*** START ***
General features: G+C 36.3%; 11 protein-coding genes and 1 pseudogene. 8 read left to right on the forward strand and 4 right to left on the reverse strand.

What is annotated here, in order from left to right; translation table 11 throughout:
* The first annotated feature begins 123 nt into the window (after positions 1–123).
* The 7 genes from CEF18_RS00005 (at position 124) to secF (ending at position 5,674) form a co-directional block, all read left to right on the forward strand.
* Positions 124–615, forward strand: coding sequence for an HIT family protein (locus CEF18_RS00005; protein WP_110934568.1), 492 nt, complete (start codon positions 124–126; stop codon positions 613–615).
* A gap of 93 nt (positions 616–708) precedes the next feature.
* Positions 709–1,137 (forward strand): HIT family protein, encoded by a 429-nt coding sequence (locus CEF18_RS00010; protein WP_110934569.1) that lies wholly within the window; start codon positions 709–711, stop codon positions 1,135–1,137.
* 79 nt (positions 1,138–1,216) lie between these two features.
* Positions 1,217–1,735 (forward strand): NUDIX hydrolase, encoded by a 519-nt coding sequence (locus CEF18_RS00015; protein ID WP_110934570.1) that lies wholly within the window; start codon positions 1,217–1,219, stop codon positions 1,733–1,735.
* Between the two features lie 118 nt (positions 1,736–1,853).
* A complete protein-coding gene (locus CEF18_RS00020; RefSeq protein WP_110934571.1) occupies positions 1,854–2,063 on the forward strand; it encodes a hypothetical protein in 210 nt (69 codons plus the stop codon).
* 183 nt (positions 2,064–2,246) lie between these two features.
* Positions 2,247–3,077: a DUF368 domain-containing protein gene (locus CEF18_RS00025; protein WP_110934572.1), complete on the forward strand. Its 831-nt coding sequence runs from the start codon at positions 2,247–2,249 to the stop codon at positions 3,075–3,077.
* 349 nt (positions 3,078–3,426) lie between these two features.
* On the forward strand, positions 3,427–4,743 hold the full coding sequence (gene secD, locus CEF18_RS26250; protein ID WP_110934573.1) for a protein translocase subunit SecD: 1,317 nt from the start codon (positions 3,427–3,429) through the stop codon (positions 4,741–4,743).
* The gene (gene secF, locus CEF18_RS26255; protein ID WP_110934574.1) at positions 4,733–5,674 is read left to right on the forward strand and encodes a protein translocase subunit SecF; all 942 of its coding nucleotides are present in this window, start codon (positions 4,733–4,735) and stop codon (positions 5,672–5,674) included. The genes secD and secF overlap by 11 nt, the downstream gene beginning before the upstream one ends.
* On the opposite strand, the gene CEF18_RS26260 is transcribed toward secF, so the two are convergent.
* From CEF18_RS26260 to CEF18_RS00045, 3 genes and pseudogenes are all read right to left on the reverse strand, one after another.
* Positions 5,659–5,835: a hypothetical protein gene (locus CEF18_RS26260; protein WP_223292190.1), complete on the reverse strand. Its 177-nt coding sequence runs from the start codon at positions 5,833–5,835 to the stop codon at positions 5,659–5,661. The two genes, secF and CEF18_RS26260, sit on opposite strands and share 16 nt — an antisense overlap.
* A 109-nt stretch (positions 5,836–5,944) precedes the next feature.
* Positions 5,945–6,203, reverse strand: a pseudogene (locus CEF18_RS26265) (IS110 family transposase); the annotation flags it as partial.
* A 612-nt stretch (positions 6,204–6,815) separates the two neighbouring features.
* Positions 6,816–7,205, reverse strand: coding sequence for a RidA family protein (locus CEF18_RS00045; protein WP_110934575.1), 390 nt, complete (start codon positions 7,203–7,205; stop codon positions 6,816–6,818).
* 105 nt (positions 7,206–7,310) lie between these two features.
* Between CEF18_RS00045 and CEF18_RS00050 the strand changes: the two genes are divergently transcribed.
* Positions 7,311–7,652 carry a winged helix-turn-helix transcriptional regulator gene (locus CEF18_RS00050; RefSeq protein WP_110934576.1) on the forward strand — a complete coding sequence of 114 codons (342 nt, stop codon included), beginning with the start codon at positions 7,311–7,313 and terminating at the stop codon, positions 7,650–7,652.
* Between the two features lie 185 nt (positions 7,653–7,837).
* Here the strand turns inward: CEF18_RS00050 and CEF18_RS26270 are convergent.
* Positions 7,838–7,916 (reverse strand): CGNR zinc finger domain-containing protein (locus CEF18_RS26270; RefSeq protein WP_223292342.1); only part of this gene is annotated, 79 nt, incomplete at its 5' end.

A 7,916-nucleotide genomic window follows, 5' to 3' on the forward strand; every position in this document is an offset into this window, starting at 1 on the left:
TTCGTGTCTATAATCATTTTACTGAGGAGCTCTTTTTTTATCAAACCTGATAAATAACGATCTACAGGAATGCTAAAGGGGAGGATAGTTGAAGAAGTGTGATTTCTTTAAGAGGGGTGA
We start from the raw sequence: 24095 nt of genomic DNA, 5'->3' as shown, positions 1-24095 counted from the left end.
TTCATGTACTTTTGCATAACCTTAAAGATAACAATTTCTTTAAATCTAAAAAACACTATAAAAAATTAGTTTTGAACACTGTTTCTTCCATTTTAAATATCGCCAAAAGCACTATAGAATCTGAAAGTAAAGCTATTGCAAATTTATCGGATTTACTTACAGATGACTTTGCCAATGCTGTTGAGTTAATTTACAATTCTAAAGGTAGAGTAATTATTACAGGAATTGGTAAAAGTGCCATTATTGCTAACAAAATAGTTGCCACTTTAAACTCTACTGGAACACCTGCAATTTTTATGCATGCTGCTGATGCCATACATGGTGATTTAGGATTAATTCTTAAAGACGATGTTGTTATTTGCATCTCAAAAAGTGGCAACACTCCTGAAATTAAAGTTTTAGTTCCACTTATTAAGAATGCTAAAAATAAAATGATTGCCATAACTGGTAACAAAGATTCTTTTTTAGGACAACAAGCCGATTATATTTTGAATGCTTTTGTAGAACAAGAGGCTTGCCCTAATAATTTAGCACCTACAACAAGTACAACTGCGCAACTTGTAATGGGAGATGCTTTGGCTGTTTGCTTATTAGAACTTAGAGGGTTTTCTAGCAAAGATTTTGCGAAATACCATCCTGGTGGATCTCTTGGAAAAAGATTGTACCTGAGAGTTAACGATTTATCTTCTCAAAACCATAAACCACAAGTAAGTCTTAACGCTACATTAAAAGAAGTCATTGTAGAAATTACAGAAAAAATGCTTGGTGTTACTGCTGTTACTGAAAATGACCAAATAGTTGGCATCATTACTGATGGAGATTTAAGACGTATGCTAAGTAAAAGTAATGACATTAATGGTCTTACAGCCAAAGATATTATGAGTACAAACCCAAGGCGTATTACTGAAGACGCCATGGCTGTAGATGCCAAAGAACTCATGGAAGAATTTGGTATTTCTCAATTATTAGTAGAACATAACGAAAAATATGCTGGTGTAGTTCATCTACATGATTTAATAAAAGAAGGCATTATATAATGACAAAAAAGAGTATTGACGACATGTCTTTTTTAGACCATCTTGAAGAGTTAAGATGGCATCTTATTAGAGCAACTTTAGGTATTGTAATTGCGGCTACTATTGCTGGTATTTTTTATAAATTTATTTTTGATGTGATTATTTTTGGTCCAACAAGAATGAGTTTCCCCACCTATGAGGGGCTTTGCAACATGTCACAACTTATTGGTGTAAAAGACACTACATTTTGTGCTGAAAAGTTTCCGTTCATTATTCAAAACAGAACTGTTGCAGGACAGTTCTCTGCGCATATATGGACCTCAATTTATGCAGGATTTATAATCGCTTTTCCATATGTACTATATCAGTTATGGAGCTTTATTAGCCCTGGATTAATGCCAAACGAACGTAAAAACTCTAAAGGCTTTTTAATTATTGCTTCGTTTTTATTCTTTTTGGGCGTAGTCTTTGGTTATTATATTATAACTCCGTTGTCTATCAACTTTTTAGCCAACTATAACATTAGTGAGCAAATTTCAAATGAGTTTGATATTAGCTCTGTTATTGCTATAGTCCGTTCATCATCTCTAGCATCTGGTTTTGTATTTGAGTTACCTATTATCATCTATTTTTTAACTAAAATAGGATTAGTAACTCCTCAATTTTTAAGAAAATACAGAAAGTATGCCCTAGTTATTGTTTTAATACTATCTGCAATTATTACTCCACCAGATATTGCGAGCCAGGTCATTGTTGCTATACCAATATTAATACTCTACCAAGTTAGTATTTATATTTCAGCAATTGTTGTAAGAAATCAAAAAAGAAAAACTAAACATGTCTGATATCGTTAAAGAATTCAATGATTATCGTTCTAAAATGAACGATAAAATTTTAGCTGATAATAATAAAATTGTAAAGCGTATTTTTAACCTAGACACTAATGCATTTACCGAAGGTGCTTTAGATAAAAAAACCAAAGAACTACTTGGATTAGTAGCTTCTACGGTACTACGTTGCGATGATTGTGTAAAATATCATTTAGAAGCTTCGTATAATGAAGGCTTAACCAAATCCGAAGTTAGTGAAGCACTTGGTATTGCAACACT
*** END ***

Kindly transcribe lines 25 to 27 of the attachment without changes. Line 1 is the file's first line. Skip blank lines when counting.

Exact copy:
* Between CEF18_RS00045 and CEF18_RS00050 the strand changes: the two genes are divergently transcribed.
* Positions 7,311–7,652 carry a winged helix-turn-helix transcriptional regulator gene (locus CEF18_RS00050; RefSeq protein WP_110934576.1) on the forward strand — a complete coding sequence of 114 codons (342 nt, stop codon included), beginning with the start codon at positions 7,311–7,313 and terminating at the stop codon, positions 7,650–7,652.
* Between the two features lie 185 nt (positions 7,653–7,837).